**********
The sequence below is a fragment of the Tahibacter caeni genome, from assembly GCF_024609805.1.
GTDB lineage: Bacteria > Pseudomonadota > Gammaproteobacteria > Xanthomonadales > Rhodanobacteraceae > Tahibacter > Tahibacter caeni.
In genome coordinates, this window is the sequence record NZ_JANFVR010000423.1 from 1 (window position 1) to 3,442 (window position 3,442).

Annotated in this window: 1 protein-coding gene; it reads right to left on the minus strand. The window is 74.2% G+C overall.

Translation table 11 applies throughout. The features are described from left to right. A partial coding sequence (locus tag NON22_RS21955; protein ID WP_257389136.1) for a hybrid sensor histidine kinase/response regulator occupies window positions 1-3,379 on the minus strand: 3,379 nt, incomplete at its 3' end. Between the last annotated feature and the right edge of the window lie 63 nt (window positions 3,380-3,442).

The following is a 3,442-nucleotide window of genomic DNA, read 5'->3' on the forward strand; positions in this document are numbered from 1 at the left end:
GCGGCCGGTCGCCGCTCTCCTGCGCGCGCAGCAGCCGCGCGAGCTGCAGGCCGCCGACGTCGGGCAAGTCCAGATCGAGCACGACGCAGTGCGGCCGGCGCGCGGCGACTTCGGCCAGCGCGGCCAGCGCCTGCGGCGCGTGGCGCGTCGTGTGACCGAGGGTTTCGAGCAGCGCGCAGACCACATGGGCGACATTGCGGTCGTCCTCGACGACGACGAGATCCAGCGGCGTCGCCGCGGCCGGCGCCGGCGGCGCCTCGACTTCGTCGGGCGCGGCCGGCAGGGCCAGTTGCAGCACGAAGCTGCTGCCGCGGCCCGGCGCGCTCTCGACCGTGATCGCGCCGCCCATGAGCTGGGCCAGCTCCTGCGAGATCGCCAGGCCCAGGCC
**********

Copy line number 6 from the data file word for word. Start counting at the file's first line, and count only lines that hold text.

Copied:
The following is a 3,442-nucleotide window of genomic DNA, read 5'->3' on the forward strand; positions in this document are numbered from 1 at the left end: